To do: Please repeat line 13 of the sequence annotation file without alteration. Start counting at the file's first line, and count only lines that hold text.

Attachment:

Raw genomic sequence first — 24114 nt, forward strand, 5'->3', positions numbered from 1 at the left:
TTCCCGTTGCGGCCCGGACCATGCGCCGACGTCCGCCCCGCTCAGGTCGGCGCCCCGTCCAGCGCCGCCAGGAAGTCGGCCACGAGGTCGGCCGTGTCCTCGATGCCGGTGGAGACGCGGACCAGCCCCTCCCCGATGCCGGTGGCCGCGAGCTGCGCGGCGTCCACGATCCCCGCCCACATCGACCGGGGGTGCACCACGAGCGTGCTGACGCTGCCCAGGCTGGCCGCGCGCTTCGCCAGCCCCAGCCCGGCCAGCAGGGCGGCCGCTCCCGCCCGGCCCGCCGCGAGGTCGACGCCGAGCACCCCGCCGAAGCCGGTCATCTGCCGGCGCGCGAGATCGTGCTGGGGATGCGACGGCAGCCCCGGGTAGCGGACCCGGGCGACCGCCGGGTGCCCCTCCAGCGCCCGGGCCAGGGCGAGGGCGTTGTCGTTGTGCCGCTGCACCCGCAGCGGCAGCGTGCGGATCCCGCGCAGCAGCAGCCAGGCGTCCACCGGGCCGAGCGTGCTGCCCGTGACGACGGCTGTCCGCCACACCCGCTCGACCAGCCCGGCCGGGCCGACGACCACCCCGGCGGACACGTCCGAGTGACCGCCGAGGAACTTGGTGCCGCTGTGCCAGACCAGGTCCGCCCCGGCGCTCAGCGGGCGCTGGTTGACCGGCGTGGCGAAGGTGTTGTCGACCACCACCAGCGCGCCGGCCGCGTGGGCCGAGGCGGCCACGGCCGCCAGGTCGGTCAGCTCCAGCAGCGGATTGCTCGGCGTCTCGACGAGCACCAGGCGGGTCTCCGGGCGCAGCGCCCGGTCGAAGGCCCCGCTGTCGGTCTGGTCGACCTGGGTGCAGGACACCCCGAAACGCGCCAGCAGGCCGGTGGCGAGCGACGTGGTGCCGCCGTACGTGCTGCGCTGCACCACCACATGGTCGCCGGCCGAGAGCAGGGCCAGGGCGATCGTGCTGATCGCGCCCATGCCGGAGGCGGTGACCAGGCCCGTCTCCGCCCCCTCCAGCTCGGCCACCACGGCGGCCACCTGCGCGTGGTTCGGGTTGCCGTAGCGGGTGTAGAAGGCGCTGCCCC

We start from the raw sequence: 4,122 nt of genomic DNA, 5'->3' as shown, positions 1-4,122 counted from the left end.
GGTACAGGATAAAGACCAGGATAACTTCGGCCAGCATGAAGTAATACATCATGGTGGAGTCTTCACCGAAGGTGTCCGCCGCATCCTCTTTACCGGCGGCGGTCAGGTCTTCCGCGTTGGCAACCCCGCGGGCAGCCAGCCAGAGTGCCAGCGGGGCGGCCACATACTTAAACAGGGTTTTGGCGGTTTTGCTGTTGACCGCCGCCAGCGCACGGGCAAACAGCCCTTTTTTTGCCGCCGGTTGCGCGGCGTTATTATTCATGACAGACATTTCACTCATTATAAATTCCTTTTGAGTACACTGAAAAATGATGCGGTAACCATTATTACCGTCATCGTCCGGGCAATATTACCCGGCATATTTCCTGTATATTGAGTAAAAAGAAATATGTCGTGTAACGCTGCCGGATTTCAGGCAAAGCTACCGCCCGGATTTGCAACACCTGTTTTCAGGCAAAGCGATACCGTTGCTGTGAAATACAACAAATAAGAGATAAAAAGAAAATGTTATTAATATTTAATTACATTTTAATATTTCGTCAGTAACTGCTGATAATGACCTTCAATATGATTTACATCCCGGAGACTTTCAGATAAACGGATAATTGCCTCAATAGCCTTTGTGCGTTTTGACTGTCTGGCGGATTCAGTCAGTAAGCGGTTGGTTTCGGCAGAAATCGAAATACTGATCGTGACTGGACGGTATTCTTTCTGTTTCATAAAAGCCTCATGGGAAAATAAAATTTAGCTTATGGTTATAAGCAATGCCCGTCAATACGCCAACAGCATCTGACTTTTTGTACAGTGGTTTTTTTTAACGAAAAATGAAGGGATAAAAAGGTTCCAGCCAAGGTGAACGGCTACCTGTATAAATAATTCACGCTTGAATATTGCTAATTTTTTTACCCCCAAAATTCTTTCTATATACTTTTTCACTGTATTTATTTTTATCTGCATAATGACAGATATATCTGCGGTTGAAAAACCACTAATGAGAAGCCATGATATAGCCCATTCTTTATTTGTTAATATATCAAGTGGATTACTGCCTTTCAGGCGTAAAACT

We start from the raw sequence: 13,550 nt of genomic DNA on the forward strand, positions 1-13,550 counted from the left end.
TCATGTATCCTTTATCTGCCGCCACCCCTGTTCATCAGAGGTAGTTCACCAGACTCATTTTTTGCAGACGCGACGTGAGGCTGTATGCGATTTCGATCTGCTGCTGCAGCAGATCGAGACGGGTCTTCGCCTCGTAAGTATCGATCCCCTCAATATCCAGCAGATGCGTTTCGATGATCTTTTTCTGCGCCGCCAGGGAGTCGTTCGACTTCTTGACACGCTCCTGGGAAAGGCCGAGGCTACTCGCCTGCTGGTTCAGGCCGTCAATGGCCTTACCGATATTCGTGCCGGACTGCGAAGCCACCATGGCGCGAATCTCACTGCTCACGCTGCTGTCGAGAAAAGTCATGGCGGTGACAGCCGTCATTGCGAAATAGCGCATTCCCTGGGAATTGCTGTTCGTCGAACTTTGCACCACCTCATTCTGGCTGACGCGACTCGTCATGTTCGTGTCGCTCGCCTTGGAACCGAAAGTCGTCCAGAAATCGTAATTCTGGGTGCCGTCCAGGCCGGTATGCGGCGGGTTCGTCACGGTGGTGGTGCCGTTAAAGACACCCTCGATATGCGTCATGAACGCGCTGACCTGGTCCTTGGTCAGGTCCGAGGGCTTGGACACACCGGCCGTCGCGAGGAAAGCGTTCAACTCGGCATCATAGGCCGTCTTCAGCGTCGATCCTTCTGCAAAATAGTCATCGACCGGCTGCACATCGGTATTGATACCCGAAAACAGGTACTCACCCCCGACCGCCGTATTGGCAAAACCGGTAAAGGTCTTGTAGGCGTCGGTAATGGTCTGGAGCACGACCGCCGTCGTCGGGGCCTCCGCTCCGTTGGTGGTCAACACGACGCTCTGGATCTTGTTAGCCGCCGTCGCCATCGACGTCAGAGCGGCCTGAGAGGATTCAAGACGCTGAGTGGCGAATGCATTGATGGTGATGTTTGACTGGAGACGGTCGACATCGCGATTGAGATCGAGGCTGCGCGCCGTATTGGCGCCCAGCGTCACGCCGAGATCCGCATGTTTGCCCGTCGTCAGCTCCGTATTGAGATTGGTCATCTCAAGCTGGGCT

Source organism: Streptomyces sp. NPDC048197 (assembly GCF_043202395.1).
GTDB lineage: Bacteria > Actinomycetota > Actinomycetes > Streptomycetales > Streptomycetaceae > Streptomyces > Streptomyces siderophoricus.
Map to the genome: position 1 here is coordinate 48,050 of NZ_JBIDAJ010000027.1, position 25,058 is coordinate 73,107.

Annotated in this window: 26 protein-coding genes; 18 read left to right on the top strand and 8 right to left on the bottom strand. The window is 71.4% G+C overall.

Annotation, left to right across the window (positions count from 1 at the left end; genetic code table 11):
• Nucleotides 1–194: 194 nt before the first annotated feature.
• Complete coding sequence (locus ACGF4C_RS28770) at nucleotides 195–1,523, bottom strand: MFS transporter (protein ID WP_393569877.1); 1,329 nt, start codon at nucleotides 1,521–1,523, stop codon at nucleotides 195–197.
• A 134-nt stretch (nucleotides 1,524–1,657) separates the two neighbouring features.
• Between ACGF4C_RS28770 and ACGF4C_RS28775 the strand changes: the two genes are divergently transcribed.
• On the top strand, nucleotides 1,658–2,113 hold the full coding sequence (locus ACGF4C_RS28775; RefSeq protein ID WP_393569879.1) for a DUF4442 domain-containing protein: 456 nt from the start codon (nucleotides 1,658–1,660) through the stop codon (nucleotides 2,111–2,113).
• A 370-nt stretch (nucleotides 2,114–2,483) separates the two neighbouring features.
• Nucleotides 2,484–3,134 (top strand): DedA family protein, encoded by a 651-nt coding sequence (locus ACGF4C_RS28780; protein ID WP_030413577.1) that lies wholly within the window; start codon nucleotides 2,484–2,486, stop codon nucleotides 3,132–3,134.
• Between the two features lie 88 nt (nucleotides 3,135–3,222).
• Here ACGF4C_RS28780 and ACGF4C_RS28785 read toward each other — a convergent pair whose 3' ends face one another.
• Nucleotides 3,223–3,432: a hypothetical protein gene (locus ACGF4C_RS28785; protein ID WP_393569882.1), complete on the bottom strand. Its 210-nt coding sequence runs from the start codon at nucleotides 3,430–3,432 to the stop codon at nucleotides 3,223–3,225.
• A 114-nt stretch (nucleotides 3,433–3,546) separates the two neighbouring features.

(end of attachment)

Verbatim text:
• Complete coding sequence (locus ACGF4C_RS28770) at nucleotides 195–1,523, bottom strand: MFS transporter (protein ID WP_393569877.1); 1,329 nt, start codon at nucleotides 1,521–1,523, stop codon at nucleotides 195–197.